B&T’s Tokyo Wrap: Your Daily Dose Of All The Game’s Best Gaffes, Blunders & Cultural Insensitivities

B&T’s Tokyo Wrap: Your Daily Dose Of All The Game’s Best Gaffes, Blunders & Cultural Insensitivities
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The Tokyo Olympics has kicked off. Besides the joy of watching athletes excel in their respected sports, the Olympics always serves as an opportunity for media blunders.

The Games officially commenced on Friday, and the coverage of the Olympics has already managed to make its own headlines.

The opening ceremony kicked off with a Canadian reporter who made a fatal error when he incorrectly referred to Indigenous Australian athlete Patty Mills as a woman.

The reporter interrupted the moving moment of Patty Mills and swimmer, Catty Campbell jointly carrying The Australian flag, to interject with this now infamous clanger: “And you know what, I think they had two women carry the flag.

“Cate Campbell the swimmer and Patty Mills the basketball player.”

Naturally, Twitter had some thoughts about the misgendering of Mills.

While that Canadian reporter definitely made a blunder, he was quite clearly outdone by South Korean television station MBC, who took a very unique approach to the coverage of the opening ceremony of the Olympics.

The station made a series of offensive blunders, in an attempt to give context to its viewers.

As Italian athletes arrived at the opening ceremony the station put up an image of a pizza. Team Romania’s introduction was accompanied by an image of Dracula. El Salvador was identified with a picture of cryptocurrency. The Queen’s image appeared when the United Kingdom team arrived. 

More jarringly, when Ukrainian athletes entered the arena, MBC moved away from stereotypes and instead of using an image of a chicken Kiev, the broadcaster decided to go with an image of the Chernobyl disaster – one of the worst nuclear incidents in history.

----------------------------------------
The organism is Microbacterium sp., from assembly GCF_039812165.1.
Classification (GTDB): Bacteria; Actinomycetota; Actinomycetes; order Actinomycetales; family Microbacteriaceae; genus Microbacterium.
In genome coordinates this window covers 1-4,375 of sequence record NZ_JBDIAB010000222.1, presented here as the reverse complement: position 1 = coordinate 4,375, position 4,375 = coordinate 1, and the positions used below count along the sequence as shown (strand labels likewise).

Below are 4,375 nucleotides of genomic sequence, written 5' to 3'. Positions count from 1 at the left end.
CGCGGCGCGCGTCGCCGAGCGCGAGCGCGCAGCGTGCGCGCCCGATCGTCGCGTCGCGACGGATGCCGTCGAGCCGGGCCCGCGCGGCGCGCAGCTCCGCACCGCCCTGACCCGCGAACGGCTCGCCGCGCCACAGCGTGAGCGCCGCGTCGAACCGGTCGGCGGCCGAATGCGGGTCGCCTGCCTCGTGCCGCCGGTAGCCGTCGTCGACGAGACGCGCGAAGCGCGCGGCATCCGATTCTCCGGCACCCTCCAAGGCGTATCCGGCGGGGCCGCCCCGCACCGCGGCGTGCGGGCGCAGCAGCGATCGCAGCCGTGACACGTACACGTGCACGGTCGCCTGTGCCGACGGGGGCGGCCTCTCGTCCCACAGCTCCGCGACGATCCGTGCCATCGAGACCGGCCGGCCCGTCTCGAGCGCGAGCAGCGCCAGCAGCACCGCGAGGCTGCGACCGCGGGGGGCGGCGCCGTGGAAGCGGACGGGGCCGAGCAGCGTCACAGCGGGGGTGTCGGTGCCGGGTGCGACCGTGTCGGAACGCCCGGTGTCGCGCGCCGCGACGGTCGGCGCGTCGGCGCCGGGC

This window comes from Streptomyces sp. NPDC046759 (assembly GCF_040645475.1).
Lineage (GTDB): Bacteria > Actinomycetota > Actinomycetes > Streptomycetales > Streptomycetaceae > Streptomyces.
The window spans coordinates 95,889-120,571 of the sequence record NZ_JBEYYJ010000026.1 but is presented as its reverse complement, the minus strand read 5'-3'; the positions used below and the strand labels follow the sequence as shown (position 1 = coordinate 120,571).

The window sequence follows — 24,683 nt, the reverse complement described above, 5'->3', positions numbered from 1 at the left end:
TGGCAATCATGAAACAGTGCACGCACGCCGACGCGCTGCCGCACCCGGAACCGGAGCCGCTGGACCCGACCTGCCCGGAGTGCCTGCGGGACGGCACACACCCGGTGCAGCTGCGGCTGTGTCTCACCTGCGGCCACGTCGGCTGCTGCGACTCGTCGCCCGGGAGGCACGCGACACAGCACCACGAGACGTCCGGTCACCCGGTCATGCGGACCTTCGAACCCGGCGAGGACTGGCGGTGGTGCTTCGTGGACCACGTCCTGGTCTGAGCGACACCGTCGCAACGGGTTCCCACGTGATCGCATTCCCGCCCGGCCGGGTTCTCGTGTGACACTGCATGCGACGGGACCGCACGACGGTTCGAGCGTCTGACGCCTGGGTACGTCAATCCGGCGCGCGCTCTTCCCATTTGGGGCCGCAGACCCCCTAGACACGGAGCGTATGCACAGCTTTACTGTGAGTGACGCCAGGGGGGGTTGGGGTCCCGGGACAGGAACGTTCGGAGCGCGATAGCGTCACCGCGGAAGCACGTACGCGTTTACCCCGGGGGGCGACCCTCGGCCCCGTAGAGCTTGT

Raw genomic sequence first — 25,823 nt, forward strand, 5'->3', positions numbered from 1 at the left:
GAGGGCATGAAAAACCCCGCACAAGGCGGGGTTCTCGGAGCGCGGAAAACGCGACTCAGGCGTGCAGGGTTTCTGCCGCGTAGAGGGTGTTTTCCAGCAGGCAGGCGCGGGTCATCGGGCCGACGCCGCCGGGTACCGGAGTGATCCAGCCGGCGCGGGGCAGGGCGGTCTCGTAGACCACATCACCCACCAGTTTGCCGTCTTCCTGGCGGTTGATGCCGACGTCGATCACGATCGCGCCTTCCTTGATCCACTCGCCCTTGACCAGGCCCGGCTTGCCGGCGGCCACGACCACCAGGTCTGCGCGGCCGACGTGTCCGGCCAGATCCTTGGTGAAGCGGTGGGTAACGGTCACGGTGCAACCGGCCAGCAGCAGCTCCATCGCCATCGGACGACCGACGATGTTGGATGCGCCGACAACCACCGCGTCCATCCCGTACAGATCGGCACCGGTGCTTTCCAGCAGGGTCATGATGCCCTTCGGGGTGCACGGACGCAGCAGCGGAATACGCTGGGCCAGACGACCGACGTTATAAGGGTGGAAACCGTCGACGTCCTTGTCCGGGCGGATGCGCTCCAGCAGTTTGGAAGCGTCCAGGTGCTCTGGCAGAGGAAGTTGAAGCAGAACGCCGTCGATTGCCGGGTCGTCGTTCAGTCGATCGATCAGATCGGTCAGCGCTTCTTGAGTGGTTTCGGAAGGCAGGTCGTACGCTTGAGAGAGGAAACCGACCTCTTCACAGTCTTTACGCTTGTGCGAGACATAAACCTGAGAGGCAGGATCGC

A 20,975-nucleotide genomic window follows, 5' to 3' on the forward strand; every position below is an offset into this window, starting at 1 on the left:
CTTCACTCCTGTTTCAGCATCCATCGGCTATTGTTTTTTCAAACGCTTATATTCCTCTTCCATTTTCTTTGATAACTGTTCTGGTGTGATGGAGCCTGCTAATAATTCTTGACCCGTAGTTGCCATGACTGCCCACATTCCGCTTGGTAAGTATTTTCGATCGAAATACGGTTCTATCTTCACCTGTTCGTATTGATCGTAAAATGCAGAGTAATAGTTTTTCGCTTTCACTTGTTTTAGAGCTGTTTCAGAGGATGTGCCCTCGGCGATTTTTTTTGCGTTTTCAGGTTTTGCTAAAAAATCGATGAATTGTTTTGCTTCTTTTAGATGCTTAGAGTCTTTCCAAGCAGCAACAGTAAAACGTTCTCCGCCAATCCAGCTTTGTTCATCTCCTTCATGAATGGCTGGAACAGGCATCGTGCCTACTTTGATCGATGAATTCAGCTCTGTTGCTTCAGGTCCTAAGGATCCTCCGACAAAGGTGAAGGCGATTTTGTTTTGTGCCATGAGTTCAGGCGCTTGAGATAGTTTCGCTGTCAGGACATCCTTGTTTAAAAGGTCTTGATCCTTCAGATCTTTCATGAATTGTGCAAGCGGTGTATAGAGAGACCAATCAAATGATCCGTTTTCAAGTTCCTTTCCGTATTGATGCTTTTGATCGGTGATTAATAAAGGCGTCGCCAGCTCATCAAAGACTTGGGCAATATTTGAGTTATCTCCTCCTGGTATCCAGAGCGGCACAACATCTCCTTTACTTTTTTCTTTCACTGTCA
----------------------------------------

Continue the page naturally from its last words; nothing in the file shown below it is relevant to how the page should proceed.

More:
And they just kept coming. The station did not stop at stereotypes and cliches as a way to introduce countries to its viewers.

When Haiti’s athletes appeared on the screen, their appearance was met with a caption that read: “The political situation is fogged by the assassination of the president.”

Syrian athletes were treated to the same offensive treatment, with a caption that read: “Rich underground resources: a civil war that has been going on for 10 years.”

Unsurprisingly, social media erupted.

MBC has since issued an apology, the statement read: “The images and captions are intended to make it easier for the viewers to understand the entering countries quickly during the opening ceremony.

“However we admit that there was a lack of consideration for the countries concerned and inspection was not thorough enough. It is an inexcusable mistake.”

The broadcaster, thankfully, also announced it would review its editorial process.

Meanwhile, Channel Seven angered Australian viewers when it failed to broadcast The Matilda’s soccer game, to include the team’s first goal, you couldn’t even catch the moment on Seven’s streaming service.

Matilda fans took to Twitter, to share their disappointment.

 

However, it wasn’t just the media that were making blunders. Poor Dutch cyclist Annemiek van Vleuten threw her hands in the air to celebrate winning gold, only to be told she’d actually won silver.

Later, the cyclist tearfully told reporters that she really did think she had won gold.

While it seems too hard to imagine, the coverage could get any worse, anything can happen at the Olympics.

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